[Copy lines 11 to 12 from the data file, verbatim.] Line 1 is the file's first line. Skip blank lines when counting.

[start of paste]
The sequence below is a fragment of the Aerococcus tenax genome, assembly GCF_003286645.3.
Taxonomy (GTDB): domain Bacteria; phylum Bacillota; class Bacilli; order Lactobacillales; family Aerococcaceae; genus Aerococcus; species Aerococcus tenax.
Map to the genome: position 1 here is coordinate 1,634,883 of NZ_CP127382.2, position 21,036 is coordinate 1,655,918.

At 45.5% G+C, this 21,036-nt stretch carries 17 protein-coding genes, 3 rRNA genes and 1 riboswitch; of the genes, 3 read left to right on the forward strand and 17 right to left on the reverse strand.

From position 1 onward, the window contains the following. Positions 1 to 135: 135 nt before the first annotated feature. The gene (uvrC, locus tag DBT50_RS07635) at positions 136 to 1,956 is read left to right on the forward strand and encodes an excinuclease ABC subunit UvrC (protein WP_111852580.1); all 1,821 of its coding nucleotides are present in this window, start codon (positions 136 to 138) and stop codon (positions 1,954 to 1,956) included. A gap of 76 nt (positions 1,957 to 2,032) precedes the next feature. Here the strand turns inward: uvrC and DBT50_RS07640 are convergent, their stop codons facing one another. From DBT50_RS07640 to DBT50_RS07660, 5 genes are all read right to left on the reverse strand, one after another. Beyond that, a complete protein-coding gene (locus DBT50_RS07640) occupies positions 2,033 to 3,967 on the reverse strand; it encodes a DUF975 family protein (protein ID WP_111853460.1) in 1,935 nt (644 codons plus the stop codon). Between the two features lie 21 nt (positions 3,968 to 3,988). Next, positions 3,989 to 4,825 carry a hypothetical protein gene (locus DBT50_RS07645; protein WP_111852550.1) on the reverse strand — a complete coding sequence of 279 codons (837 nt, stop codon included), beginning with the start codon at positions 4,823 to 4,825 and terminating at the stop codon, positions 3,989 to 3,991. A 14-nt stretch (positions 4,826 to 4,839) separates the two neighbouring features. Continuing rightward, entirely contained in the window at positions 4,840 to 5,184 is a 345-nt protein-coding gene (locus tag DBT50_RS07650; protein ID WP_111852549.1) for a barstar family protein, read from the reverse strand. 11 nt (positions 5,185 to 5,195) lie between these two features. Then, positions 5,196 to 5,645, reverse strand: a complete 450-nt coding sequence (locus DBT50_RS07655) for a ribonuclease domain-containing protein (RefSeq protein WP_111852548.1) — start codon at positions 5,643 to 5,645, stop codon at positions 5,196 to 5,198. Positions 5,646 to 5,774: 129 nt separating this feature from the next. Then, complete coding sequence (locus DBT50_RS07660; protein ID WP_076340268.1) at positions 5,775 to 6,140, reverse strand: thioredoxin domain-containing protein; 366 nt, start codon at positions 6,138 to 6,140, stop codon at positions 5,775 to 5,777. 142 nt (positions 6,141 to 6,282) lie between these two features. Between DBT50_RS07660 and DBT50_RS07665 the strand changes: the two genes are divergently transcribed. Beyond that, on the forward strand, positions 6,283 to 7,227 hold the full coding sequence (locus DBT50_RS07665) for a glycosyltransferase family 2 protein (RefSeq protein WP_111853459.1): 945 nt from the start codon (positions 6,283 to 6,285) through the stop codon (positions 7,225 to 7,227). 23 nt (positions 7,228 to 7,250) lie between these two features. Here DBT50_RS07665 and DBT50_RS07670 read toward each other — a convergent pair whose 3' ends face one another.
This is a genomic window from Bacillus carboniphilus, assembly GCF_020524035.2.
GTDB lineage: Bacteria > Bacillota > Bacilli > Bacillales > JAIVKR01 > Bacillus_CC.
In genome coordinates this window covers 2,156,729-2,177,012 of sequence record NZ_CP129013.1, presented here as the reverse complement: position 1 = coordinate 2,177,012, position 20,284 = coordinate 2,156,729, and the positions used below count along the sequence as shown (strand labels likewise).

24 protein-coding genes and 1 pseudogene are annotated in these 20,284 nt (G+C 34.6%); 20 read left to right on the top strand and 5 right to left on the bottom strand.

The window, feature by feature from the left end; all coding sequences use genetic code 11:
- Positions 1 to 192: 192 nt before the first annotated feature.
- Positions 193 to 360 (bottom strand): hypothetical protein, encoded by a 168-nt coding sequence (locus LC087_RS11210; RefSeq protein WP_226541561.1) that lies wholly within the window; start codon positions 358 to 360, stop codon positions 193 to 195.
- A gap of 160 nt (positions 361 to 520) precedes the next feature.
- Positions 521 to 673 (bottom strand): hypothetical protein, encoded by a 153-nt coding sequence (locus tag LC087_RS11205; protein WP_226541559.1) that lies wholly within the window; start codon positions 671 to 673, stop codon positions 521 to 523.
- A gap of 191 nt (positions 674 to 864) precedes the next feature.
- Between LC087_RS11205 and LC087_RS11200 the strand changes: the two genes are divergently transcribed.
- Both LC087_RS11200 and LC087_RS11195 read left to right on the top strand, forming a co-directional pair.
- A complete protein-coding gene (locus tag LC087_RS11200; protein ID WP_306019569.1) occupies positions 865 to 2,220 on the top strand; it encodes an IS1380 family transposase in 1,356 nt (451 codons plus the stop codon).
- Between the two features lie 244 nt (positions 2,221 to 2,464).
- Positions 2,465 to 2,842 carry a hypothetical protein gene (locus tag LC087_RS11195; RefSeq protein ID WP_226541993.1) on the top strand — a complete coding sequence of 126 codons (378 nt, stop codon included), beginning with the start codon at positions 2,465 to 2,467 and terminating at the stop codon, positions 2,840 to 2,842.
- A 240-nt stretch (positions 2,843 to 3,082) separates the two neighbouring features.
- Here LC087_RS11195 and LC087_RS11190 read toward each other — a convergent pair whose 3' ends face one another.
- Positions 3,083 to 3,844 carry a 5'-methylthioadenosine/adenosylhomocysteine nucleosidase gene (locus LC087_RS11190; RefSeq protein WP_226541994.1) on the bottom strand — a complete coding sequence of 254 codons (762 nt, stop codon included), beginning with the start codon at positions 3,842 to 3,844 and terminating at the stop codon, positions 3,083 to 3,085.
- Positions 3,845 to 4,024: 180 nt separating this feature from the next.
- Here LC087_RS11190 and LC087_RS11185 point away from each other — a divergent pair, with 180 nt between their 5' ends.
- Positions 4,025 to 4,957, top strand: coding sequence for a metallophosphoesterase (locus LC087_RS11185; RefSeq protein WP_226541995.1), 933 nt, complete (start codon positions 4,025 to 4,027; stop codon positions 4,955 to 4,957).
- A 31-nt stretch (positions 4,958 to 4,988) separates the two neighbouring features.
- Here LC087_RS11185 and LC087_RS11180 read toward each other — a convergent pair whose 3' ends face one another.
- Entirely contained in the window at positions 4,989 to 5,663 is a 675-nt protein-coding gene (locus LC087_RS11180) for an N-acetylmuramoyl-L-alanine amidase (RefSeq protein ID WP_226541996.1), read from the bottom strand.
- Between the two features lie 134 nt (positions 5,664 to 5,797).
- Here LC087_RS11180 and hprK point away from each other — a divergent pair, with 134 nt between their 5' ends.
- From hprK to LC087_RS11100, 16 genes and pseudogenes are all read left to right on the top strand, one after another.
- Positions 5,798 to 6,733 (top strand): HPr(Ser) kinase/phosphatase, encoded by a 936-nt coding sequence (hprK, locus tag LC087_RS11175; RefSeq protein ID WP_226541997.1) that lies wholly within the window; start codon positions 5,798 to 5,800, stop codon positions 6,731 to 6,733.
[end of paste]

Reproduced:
- Positions 1 to 192: 192 nt before the first annotated feature.
- Positions 193 to 360 (bottom strand): hypothetical protein, encoded by a 168-nt coding sequence (locus LC087_RS11210; RefSeq protein WP_226541561.1) that lies wholly within the window; start codon positions 358 to 360, stop codon positions 193 to 195.